While there is some natural overlap between leadership and management roles, they contribute in different ways to the success of an organization. Managers focus more on the day-to-day tasks and processes that allow programs to function. This can include budgeting, planning and staff performance. Leaders, on the other hand, look for ways to inspire and motivate staff and align their work with the organization’s mission. With a long-term view, it is the leaders who set the goals and direction for an organization and are always searching for new and innovative ways to do things.
As with management, there are courses and strategies to help you develop your capabilities in leadership. But ultimately, soft skills are essential to success in this role. Here we look at which skills make successful leaders, according to global development leaders.
People are at the center of any organization and therefore should be the primary focus of its leaders. Great leaders communicate with their team members on a regular basis and in a variety of ways: one-on-one conversations, team meetings, emails or Skype calls. In the context of global development, where staff often work from different locations around the world, good communication is even more critical to build relationships and develop staff.
Alan Frisk is an experienced development professional who has served in both management and leadership positions with different organizations. He believes that, in addition to communication and organizational skills, “humility, emotional intelligence, empathy” are qualities necessary for good leadership.
Problem-solving and championing change
The ability to analyze situations and develop solutions is also highly important for those in leadership roles, particularly in allowing them to think about the bigger picture and longer term impacts. In solving problems, good leaders should not only be open to change, but welcome it.
The challenges facing global development are constantly evolving and so must the approaches of organizations, leaders, and staff in the sector. Massimo Alone, who currently serves as country director for a humanitarian and development organization, says flexibility and adaptability are the most valuable skills for successful leadership.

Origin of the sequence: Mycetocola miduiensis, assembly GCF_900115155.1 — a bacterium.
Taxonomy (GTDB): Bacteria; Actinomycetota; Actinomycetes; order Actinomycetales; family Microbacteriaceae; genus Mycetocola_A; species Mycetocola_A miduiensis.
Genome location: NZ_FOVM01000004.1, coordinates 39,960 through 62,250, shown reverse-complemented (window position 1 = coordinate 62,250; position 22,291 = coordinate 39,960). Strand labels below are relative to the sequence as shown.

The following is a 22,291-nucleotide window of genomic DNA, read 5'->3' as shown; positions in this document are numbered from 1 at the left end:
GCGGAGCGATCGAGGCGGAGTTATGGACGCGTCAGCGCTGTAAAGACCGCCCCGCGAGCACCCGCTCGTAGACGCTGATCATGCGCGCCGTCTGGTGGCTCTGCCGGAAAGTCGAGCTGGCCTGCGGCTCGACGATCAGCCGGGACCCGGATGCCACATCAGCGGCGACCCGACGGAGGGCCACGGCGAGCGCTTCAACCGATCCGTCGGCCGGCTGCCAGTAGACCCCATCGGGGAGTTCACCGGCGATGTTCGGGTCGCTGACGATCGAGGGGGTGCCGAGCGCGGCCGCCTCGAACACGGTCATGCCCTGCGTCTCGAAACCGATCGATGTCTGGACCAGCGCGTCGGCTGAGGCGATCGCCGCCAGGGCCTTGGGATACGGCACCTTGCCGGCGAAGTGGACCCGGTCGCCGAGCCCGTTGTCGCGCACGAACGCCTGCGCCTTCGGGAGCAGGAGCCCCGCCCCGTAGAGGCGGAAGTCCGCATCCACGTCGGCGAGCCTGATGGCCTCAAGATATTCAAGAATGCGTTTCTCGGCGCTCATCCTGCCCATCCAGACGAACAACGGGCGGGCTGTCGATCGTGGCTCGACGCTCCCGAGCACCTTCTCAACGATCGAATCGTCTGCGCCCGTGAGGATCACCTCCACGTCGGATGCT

Knowing your weaknesses
Chen Reis spent many years working in humanitarian assistance in the field and says leadership roles aren’t necessarily for everyone. From her experience, the one commonality of all good leaders was an ability to acknowledge their weaknesses and be honest about their limitations. Reis cites an example where one leader confessed to his team that he wasn’t good at picking up on emotional signals, so he asked staff to be upfront in communicating their problems to him.
Everyone has their weaknesses — even leaders — and being honest with yourself and the people you work with can help you grow as a leader and build trust with your team.
In the global development sector, a background or technical expertise in at least one area can go a long way in allowing you to understand how the organization operates as a whole. According to Frisk, it is helpful for leaders to have specialized knowledge of at least one programmatic area or region.
“I have worked with leaders who come directly from the business and finance sectors, but they don't always understand programming. Being a good administrator with experience in motivating people is not enough. It’s important to be able to delve deep into one or more sectors, for example, engineering, education or psychosocial work, in order to have some common ground with programmers and continue to develop yourself professionally,” Frisk explained.
He added that he believes his background in peacebuilding and post-conflict reconstruction has served him well in many of the different contexts he’s worked in over the years.
No matter if you're a recent graduate looking for your first job in the field or an executive level professional looking for your next leadership challenge, Career Navigator offers articles, reports, videos and online events to help guide you on the first step, or next step, of your professional journey. Where do you want to go?
Emma Smith is a reporting and communications associate at Devex, based in Barcelona. She focuses on bringing the latest career and hiring trends, tips, and insights to our global development community. Emma has a background in journalism and, in addition to writing for news publications, has worked with organizations focusing on child rights and women’s rights in sustainable development.
Subscribe to Devex Newswire
Top international development headlines emailed to you every day